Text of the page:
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Author: Subject: how closely tuned are the sets?
Chris_Stephens
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[*] posted on 11-17-2014 at 01:06 PM
how closely tuned are the sets?


Any guess as to how much out of tune a 'perfectly' in tune string is with its partner in a set? They can't really be 100% tuned the exact same, however small the difference. Other factors such as the knot at the bridge and shape/placement of the fingers on the string will slightly alter the unison of the strings too but by how much? Im sure were talking decimal places here (in hz) but anyone venture a guess?
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Brian Prunka
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[*] posted on 11-17-2014 at 01:24 PM


I would say 1 to 3 cents (100 cents is a half step).
4 cents is the beginning of audible differences under normal circumstances . . . less than that and it might be perceived as out of phase but not out of tune.




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Jody Stecher
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[*] posted on 11-17-2014 at 02:19 PM


This is interesting. Why would it be impossible for two open unfingered strings to be tuned completely the same? I understand that the average ear and its corresponding brain cannot tell the difference between a pitch and another that is one cent higher or lower. And the odds of them being a few cents apart are obviously higher since there are a number of variables in a pair. But that is not the same as true unison being unobtainable.
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[*] posted on 11-17-2014 at 05:01 PM


As I understand it, there is a bit more to it than just the pitch of the strings individually in that the two strings are coupled both acoustically by the air and mechanically by the bridge - the main effect being that the pitch of each string will be different when played together than when played separately. There is quite a lot of literature concerning this in the piano tuning world owing to the - well - generally difficult task of getting a concert grand to sound good across a wide range of keys and tessiture.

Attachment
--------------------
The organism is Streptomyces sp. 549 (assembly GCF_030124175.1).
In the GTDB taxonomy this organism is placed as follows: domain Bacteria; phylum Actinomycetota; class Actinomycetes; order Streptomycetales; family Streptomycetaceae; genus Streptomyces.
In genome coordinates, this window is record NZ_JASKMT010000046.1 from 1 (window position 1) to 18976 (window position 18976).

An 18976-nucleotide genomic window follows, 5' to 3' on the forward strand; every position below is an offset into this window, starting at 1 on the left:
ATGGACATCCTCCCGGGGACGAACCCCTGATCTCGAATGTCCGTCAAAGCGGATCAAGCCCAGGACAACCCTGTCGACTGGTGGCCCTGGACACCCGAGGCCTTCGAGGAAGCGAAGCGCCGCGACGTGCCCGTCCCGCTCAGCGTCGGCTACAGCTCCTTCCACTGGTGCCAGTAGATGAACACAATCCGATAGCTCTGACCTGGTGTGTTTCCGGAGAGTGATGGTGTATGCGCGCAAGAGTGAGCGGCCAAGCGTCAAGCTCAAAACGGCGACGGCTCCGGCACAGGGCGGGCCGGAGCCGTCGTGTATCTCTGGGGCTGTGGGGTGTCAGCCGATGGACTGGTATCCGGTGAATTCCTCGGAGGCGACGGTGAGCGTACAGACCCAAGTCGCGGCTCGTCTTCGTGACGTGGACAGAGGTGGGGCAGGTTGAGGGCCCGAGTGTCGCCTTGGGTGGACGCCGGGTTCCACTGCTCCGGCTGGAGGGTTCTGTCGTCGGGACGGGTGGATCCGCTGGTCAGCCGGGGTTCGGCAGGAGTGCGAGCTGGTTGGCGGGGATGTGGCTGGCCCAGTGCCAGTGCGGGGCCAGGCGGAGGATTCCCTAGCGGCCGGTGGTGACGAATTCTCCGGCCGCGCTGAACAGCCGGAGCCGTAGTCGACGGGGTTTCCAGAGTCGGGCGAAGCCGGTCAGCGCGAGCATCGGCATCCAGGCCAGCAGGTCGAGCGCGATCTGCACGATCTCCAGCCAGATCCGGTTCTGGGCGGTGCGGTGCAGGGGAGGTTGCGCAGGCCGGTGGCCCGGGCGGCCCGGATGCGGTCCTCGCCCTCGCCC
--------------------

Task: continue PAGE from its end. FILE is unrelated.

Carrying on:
The net effect for oud I've found (esp. listening to Simon and Basam tune) is that there is just one exact spot where the two strings are in tune (and maybe then only over a typical range of strike velocity). What the pitch difference between the two strings (if it is very close) is at this point is difficult to even define much less measure as it is operating as a system of oscillators with "complicated" boundary conditions (esp. in the case of a finger pad).

Cheers

ps. a brief reference: https://www.speech.kth.se/music/5_lectures/weinreic/mistuned.html




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Jody Stecher
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[*] posted on 11-17-2014 at 05:32 PM


Thanks, freya. If I understand what you have said, it means that the two strings may be put in perfect tune and produce identical pitches when sounded in sequence but when struck together they behave as system which deviates in a complex way. But the link was to an article about a different situation. It is about what happens when two strings in physical proximity are tuned *not* exactly in unison and sounded together.
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[*] posted on 11-17-2014 at 05:43 PM


If I understand correctly, I would say " In particular, there exists a possibility for the two frequencies to "attract" and become locked together, so that slight tuning of either string does not affect the frequency of either but only the decay rates. This is what we meant by saying that a slight "mistuning" of the strings does not necessarily lead to the appearance of beats. "

This is similar (though not exactly the same) to the well-known effect (though I've never tested it) of two pendulum clocks that are timed slightly differently coming into exact synchronization when they placed close together.

Cheers




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[*] posted on 11-17-2014 at 06:10 PM


Quote: Originally posted by freya  
If I understand correctly, I would say " In particular, there exists a possibility for the two frequencies to "attract" and become locked together, so that slight tuning of either string does not affect the frequency of either but only the decay rates. This is what we meant by saying that a slight "mistuning" of the strings does not necessarily lead to the appearance of beats. "

This is similar (though not exactly the same) to the well-known effect (though I've never tested it) of two pendulum clocks that are timed slightly differently coming into exact synchronization when they placed close together.

Cheers


Zowie! Fabulous. got it. thanks.
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